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GM to Cease Production of Chevy Cruze at Lordstown Plant

A photo of Lordstown GM.
The Lordstown GM plant has been building cars for 52 years. That will end March 1, 2019.

General Motors announced Monday it will cease production of the Chevy Cruze in early 2019 -- the only vehicle its Lordstown plant produces. 

In a press release, GM said it will cut 15 percent of its salaried workers and new products will be brought to fewer plants next year. Plants that will be "unallocated" in 2019 include Lordstown, as well as Detroit-Hamtramck in Michigan and Oshawa Assembly in Ontario, Canada.

The decision was quickly criticized by Ohio politicians such as Representative Tim Ryan (D-13th district), who said in a press release the announcement was “devastating for Northeast Ohio.”

“I implore President Trump to keep his word when he came to the Mahoning Valley last year and promised jobs were ‘all coming back,’” he said in the press release.

Ohio Senator Sherrod Brown also released a statement, calling the decision “shameful.”

“GM owes the community answers on how the rest of the supply chain will be impacted and what consequences its disastrous decision will have on the Mahoning Valley and our state,” he said in the press release. “My office stands ready to do everything we can to help these workers.”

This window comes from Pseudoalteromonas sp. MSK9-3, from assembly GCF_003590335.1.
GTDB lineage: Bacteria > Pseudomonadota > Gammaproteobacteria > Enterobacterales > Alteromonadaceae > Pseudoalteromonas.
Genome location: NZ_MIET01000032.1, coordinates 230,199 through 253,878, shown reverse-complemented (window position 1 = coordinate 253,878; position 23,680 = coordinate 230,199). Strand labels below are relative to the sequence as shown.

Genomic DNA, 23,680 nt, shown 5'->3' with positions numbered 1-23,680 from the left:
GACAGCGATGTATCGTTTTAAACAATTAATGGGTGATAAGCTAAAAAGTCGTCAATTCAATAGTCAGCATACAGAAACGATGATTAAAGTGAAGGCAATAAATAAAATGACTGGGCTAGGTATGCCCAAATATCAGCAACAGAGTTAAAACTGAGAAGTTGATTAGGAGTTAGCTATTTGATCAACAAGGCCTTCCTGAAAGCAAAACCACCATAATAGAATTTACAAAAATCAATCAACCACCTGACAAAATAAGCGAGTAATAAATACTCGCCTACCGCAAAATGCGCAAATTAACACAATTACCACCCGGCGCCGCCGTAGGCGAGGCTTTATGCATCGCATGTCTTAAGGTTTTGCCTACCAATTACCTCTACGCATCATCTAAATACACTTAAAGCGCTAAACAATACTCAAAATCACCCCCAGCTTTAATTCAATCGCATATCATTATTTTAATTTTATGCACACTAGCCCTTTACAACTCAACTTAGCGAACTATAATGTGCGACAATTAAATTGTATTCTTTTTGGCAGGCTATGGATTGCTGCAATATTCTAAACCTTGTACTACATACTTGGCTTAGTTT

Senator Rob Portman said in a press release that he asked GM to commit to bringing a new product to the plant. “I urged GM to at least reallocate some of the production and employees to the Toledo GM plant,” he said in the statement. “

'Today GM let Northeast Ohio down'

In a statement, Governor John Kasich said the news was “frustrating” but said he would work with GM to try to preserve the plant. “In the meantime, we’ve set up a jobs center to help employees find new work as quickly as possible,” he said in the statement.  “Lordstown has been part of the GM family for more than 50 years so it’s painful to see this happen to the plant’s workers, their families and the community.”

In the GM press release, Barra said the decisions were made to reflect consumer preferences and the changing market conditions. “The actions we are taking today continue our transformation to be highly agile, resilient and profitable, while giving us the flexibility to invest in the future,” she said in the release.

GM opened the Lordstown plant in the late 1960s.

Editor's note: This article has been updated. This story also originally indicated that Senator Portman asked GM CEO Mary Barra to commit to bringing a new product to the plant. Portman's office now says the senator spoke with a VP at GM.